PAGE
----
News of the day
White House Press Secretary J. Carny opened the press conference with a brief statement.
Mr. Carny: First and foremost, the President and the First Lady would like to join all Americans in extending their deepest sympathies to the families of the passengers who died yesterday on the Lusitania. Tragic incidents like this one clearly demonstrate the need for improved iceberg reporting in the Atlantic shipping lanes. It is the President’s hope that Congress will appropriate the funds necessary for the Coast Guard to expand its iceberg patrols so that incidents like this one can never happen again. All right, first question. Helen?
Miss Thomas, AP: Thank you, Jay. Let me see if I have this straight: it is the Administration’s position that the Lusitania was struck by an iceberg?
Mr. Carny: Yes it is. All the intelligence we have right now points to this being a tragic accident. We have no information that says otherwise.
Miss Thomas: Then what are we to make of the reports in the British press that claim that a German U-boat sank the Lusitania?
Mr. Carny: We’ve seen those reports as well. First, I would point out that the British are hardly neutral observers here. They are at war with Germany, so if the British can make the Germans look bad then so much the better for them. This is part and parcel of that effort. The President is not going to allow this sort of bump in the road negatively impact American foreign policy. Second, an iceberg is an iceberg, simple as that. As far as we know, the iceberg had no political allegiance to either side in the European war. It was an entirely random act of God. Mr. Duranty?
Mr. Duranty, New York Times: Jay, how can the Administration be so sure that the iceberg was not working for one side or the other? The British obviously want us to come in on their side. Could they have put the iceberg up to this in order to create a casus belli?
Mr. Carny: That’s an interesting hypothesis, Walt, but the Office of Naval Intelligence has already investigated that possibility and they tell the Administration that neither the Allied powers nor the Central Powers have an iceberg capability. As far as we are concerned, this was a lone iceberg.
Mr. Duranty: Just a quick follow-up, Jay. How do you account for some of the survivors’ claims that they saw a torpedo’s wake in the water just moments before the iceberg allegedly struck the ship?
Mr. Carny: Whales.
Mr. Duranty: I beg your pardon?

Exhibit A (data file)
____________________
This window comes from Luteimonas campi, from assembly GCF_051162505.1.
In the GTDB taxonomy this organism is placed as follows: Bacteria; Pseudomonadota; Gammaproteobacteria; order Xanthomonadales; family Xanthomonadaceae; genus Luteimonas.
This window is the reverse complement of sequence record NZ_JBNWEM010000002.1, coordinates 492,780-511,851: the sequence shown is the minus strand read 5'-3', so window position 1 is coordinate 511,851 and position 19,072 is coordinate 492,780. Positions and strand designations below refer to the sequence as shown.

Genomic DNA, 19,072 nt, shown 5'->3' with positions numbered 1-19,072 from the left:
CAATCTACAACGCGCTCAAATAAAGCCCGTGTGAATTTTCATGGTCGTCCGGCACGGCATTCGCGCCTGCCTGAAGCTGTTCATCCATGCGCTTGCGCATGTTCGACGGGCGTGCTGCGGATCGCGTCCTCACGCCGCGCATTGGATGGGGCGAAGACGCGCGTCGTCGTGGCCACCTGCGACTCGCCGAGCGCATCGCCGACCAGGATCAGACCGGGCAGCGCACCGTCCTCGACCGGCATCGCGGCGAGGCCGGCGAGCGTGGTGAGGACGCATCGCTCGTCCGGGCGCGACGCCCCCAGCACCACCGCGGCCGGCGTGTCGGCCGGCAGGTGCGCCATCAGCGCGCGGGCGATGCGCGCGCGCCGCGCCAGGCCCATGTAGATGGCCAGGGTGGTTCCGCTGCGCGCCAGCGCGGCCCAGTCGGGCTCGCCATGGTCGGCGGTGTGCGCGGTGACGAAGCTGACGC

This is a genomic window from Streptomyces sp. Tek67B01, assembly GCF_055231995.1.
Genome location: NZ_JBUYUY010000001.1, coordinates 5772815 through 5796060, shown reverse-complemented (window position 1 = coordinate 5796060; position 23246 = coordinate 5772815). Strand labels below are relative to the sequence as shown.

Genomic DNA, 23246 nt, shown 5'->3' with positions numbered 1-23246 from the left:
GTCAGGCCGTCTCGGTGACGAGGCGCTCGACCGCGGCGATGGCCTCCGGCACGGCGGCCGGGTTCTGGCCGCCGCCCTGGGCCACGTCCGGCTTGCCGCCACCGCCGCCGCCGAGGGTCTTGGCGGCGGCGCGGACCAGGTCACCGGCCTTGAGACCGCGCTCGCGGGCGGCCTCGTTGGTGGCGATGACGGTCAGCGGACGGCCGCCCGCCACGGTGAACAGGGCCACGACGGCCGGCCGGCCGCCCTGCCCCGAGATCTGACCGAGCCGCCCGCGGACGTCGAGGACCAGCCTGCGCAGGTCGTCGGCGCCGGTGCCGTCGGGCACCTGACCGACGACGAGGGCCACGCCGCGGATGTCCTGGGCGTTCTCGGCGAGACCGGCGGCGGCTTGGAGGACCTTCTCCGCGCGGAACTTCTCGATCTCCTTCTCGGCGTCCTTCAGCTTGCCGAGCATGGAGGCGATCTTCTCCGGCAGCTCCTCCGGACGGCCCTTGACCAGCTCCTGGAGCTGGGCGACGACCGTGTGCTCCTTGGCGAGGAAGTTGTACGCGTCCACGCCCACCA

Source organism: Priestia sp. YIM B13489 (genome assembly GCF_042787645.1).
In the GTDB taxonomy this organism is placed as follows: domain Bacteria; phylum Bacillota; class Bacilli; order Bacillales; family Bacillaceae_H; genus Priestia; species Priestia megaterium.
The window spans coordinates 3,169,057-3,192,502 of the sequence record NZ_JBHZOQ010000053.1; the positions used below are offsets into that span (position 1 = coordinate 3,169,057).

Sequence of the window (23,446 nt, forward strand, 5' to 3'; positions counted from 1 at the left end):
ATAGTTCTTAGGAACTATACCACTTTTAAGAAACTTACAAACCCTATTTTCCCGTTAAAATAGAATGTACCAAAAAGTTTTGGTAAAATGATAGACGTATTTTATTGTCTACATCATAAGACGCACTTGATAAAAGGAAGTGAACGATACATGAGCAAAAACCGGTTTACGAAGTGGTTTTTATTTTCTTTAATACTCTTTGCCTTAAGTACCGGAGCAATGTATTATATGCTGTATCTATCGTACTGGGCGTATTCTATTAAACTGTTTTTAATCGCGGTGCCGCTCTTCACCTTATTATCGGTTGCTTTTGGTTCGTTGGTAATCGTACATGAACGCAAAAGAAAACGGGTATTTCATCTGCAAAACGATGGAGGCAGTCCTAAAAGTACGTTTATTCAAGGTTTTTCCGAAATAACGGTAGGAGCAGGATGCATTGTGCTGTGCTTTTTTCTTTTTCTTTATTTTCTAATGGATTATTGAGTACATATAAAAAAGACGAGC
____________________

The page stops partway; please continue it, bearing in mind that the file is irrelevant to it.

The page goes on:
Mr. Carny: What those people saw were whales creating a bubble net to catch fish with. There’s a very interesting article in this month’s National Geographic magazine about the phenomenon, complete with a colored Autochrome insert of the whales and the bubble net. Fascinating stuff.
Mr. Duranty: Are you serious?
Mr. Carny: Totally. Look, Walt, the people who claimed they saw torpedo wakes in the water aren’t naval officers. I doubt they would know what a torpedo’s wake looked like if it came up to them on the street and knocked their hats off. Let’s face reality here: being on a ship that strikes an iceberg and sinks is a highly stressful experience. You’re tired, you’re overwrought, you’re cold, you’re under more pressure than you’ve ever been in your entire life. As any good lawyer can tell you, those conditions do not make for reliable eyewitness testimony. On the psychological aspect of this tragedy, I should point out that our Embassy in London will be providing grief counseling and psychological services for any American survivor who feels they need the help. Mr. Matthews?
Chris Matthews, Washington Daily Tingle: Jay, let’s get down to brass tacks here. There’s more than a little speculation here and in London that the reason the President is sticking to this iceberg story is that he intends to run for President next year on the platform of he kept us out of the war and so he’ll do whatever it takes to keep us out of the war, including ignoring the deaths of 124 Americans on the Lusitania. Anything to that?
Mr. Carny: I don’t think that that deserves an answer. The idea that the President of the United States would use a disaster like this to advance his re-election campaign next year is just too cynical for words, even by Washington standards.
Mr. Matthews: Then why would this iceberg go after the Lusitania?